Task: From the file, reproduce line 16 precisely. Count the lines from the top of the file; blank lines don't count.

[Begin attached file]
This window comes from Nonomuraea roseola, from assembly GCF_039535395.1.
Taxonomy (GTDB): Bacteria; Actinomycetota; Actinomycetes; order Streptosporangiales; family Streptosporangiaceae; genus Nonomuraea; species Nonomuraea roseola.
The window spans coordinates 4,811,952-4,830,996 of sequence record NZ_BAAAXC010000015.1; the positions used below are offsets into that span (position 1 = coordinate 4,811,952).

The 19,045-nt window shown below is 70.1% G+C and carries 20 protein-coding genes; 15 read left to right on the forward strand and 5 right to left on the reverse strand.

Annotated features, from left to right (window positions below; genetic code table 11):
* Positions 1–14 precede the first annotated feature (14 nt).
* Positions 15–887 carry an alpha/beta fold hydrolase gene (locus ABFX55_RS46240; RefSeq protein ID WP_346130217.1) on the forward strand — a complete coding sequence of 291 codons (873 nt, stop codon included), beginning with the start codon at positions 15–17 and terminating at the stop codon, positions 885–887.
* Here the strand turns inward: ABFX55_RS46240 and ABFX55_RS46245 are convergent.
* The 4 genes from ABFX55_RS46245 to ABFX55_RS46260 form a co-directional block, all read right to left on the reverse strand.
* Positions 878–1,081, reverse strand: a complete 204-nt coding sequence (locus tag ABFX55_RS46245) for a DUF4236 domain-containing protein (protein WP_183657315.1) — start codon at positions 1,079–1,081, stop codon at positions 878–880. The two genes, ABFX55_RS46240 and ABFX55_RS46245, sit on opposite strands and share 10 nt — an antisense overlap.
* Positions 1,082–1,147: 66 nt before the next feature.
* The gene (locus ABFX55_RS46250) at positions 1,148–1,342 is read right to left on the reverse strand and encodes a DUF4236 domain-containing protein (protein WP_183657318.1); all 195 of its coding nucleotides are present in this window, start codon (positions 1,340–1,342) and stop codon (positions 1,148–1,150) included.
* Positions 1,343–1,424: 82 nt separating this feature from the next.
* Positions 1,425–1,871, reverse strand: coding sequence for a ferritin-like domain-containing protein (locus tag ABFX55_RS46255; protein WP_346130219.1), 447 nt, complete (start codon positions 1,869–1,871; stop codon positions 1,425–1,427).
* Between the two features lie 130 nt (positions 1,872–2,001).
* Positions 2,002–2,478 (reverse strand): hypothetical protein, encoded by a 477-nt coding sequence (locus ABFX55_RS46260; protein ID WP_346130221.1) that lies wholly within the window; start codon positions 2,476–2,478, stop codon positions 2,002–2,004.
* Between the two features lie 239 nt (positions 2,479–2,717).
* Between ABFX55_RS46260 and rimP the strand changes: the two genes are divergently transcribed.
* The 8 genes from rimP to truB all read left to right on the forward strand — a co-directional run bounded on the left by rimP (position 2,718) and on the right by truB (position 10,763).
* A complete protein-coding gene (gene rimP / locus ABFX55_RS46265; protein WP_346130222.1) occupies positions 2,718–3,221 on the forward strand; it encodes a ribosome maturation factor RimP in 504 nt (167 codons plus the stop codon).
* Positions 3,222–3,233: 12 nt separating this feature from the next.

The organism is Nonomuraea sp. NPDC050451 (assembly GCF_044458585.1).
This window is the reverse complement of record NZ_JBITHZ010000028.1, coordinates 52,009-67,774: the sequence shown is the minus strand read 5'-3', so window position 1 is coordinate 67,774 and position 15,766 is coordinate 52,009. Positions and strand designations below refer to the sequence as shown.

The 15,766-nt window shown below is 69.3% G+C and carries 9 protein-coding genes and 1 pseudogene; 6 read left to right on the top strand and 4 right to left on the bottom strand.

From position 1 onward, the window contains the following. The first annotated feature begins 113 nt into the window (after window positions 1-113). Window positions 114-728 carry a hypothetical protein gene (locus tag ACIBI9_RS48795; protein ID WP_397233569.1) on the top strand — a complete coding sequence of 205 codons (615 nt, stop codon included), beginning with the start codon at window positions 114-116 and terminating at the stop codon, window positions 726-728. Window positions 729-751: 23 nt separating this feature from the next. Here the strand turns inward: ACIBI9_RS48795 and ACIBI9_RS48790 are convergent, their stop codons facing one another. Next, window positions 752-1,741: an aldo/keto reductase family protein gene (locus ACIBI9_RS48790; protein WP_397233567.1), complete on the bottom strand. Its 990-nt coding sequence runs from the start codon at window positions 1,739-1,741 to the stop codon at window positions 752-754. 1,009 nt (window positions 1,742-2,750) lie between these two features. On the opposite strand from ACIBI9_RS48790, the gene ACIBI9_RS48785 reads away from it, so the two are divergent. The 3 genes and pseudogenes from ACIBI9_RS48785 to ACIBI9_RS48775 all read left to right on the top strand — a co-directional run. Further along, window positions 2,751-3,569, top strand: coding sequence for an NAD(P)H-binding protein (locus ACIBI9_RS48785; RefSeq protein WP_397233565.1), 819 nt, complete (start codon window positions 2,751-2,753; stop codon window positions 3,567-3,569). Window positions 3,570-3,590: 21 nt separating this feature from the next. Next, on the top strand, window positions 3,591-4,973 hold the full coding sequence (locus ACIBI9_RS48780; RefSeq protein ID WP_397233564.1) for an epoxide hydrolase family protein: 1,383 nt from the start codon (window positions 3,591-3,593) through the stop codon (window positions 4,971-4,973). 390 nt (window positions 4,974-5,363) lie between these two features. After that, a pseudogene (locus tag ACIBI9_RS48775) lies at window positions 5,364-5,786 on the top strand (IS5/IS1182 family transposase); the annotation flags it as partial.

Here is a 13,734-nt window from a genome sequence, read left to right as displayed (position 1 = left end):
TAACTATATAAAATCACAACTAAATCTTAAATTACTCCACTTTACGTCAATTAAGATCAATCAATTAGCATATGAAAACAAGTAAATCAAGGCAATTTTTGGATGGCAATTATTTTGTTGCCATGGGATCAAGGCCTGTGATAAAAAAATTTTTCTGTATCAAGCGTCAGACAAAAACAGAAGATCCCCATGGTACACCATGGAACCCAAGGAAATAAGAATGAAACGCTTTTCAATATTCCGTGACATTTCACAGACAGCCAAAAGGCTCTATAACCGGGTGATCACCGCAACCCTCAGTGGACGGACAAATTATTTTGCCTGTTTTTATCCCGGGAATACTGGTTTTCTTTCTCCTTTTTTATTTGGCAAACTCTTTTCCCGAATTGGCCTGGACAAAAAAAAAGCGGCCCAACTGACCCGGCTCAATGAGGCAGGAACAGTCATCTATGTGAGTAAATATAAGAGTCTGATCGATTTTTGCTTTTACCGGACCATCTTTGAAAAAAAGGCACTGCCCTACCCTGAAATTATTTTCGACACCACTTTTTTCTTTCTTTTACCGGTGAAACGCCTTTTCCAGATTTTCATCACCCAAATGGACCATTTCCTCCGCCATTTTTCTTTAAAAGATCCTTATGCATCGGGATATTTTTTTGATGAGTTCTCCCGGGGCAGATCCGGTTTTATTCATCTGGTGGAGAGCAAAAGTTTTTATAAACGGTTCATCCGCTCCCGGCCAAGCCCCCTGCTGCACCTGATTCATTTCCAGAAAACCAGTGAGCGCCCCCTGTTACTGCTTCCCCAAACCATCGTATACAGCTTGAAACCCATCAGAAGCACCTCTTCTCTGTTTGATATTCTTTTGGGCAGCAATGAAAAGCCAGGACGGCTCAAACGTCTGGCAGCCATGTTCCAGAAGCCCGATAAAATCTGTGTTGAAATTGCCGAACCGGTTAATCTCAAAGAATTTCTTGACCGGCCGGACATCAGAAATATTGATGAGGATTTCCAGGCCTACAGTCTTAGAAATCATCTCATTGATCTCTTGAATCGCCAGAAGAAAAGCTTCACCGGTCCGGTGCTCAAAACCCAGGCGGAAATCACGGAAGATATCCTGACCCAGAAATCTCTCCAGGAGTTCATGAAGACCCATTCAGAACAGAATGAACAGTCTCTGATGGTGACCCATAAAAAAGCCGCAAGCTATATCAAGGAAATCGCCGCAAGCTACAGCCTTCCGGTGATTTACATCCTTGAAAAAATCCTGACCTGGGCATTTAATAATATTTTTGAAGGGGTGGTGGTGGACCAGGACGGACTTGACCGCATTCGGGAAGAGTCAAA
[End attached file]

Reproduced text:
* Positions 2,002–2,478 (reverse strand): hypothetical protein, encoded by a 477-nt coding sequence (locus ABFX55_RS46260; protein ID WP_346130221.1) that lies wholly within the window; start codon positions 2,476–2,478, stop codon positions 2,002–2,004.